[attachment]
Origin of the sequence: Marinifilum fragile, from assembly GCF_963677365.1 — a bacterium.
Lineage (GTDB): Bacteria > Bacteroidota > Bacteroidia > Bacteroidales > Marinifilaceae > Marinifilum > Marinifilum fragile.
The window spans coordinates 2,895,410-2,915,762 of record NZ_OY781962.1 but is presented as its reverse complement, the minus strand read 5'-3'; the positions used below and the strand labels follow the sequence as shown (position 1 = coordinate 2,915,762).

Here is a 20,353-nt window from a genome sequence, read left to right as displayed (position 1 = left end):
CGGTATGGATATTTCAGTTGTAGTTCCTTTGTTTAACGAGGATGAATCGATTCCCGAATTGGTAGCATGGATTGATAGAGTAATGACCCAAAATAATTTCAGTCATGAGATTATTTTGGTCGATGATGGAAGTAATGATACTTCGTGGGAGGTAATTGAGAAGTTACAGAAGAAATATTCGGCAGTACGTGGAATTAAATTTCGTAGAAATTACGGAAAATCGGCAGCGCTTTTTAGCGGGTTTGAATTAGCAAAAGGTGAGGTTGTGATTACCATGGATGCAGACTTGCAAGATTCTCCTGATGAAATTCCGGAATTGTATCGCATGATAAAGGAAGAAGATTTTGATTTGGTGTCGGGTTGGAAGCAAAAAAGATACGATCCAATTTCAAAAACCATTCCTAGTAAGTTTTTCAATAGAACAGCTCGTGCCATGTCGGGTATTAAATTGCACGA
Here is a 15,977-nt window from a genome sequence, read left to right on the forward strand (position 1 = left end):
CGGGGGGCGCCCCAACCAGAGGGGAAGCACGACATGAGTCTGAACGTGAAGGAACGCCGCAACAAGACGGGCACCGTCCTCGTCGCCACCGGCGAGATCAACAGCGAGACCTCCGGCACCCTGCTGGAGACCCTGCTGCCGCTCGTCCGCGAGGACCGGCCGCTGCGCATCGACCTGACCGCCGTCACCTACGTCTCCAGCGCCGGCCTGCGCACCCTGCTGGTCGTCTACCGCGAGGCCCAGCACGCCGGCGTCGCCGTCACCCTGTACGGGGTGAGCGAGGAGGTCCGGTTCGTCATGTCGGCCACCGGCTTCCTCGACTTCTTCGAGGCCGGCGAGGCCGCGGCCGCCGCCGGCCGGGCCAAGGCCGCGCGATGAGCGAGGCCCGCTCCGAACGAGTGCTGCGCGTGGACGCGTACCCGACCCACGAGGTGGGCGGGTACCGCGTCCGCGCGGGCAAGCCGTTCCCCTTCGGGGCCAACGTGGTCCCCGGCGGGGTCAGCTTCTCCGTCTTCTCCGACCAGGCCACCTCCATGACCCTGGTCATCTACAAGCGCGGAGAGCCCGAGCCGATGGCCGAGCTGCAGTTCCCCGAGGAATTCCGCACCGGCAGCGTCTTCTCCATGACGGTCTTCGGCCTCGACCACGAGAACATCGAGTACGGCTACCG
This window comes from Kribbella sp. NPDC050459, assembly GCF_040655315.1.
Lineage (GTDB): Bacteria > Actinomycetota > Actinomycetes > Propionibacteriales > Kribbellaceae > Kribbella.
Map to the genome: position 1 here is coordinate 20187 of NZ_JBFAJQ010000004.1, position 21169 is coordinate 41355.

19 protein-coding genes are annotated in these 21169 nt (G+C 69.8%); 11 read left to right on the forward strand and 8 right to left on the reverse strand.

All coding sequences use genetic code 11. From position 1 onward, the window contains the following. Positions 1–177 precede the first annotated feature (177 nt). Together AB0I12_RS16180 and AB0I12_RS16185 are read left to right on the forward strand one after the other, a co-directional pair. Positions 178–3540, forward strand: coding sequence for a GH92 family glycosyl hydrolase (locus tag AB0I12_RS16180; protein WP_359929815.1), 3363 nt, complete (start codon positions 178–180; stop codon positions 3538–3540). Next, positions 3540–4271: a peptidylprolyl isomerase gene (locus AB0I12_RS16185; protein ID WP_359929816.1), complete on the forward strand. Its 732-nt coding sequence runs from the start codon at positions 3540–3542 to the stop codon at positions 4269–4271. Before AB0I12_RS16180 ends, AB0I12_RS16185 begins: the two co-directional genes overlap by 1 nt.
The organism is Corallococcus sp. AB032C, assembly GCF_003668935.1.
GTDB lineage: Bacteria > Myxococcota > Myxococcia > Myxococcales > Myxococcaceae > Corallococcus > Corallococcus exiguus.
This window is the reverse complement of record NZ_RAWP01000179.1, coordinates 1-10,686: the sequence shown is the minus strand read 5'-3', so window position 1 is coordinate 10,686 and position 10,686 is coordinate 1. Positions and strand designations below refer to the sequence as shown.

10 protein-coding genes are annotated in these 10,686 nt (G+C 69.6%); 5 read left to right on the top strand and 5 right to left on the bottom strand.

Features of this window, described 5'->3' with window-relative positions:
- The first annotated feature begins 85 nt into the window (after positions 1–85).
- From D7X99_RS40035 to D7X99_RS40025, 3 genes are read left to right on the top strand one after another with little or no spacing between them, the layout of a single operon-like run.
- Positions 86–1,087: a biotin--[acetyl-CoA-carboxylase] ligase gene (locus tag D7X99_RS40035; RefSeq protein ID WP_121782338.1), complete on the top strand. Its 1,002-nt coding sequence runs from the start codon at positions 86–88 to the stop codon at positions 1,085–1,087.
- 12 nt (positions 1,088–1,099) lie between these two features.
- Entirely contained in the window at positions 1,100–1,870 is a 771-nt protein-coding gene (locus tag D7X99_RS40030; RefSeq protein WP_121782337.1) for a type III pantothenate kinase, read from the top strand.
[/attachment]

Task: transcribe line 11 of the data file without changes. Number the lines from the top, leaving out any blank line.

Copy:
19 protein-coding genes are annotated in these 21169 nt (G+C 69.8%); 11 read left to right on the forward strand and 8 right to left on the reverse strand.